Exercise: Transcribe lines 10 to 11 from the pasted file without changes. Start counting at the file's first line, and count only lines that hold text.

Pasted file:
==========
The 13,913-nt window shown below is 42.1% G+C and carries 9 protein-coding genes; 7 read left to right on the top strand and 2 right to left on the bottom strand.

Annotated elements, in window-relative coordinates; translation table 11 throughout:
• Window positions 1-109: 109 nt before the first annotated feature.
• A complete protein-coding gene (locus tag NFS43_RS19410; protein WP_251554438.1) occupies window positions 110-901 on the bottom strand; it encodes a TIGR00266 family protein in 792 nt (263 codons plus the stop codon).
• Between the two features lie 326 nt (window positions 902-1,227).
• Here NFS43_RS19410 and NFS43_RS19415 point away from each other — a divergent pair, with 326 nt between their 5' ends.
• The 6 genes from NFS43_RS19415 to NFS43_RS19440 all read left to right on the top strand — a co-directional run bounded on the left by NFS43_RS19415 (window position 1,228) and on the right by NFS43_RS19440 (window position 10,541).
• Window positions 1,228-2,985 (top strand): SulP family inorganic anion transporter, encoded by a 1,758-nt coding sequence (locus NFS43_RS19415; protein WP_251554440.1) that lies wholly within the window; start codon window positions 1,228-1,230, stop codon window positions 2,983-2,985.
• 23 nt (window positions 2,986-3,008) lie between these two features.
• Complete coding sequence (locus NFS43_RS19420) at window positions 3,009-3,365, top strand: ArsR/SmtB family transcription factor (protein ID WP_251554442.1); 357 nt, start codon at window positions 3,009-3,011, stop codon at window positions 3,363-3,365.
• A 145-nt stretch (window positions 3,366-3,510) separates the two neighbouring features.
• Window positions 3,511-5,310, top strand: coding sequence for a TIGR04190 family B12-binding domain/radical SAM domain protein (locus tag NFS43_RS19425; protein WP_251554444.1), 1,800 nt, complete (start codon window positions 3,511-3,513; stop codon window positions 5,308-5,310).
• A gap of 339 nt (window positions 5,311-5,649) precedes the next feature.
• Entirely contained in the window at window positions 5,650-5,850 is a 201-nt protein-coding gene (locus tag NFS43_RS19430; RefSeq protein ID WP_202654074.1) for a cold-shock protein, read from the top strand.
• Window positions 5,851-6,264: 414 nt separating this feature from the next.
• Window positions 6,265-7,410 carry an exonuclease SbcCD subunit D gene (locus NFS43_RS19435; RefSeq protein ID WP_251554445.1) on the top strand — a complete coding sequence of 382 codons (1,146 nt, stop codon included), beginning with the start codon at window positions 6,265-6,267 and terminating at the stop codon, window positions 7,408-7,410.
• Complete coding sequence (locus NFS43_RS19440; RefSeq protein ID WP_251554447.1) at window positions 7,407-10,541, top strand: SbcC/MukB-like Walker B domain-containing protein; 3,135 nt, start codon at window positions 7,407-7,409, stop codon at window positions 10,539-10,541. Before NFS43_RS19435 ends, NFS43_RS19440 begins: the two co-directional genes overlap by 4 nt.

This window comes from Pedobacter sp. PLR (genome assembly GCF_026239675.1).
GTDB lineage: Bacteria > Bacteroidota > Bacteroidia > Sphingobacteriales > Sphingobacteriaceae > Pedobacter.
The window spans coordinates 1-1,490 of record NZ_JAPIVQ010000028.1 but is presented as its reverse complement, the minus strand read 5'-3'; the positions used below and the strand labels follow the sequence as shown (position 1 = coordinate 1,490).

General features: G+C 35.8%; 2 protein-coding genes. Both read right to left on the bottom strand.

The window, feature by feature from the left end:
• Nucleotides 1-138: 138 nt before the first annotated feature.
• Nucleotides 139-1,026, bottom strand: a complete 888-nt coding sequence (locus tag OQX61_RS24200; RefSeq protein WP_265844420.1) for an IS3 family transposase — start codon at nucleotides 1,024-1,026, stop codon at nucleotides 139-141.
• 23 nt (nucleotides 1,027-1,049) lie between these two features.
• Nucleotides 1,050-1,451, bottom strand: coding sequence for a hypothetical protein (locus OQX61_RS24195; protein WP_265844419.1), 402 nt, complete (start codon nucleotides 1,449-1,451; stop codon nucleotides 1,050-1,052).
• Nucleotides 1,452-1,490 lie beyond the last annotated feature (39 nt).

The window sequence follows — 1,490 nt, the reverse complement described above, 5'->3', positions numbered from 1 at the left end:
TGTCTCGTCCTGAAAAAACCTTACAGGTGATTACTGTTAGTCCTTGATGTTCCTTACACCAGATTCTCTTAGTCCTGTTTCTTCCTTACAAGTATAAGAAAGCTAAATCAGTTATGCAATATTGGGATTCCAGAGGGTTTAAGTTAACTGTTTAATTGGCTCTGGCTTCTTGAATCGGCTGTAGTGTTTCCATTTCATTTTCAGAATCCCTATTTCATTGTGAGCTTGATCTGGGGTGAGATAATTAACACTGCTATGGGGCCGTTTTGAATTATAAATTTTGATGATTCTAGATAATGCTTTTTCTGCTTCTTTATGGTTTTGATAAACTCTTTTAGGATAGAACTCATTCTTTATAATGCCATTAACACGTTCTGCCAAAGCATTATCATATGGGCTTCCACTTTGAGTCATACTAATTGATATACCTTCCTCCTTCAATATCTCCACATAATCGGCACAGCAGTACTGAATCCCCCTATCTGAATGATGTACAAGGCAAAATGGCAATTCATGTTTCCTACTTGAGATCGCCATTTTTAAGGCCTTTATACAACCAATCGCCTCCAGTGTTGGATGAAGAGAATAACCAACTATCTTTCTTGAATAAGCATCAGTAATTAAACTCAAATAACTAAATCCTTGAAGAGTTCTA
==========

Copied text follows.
• Complete coding sequence (locus NFS43_RS19420) at window positions 3,009-3,365, top strand: ArsR/SmtB family transcription factor (protein ID WP_251554442.1); 357 nt, start codon at window positions 3,009-3,011, stop codon at window positions 3,363-3,365.
• A 145-nt stretch (window positions 3,366-3,510) separates the two neighbouring features.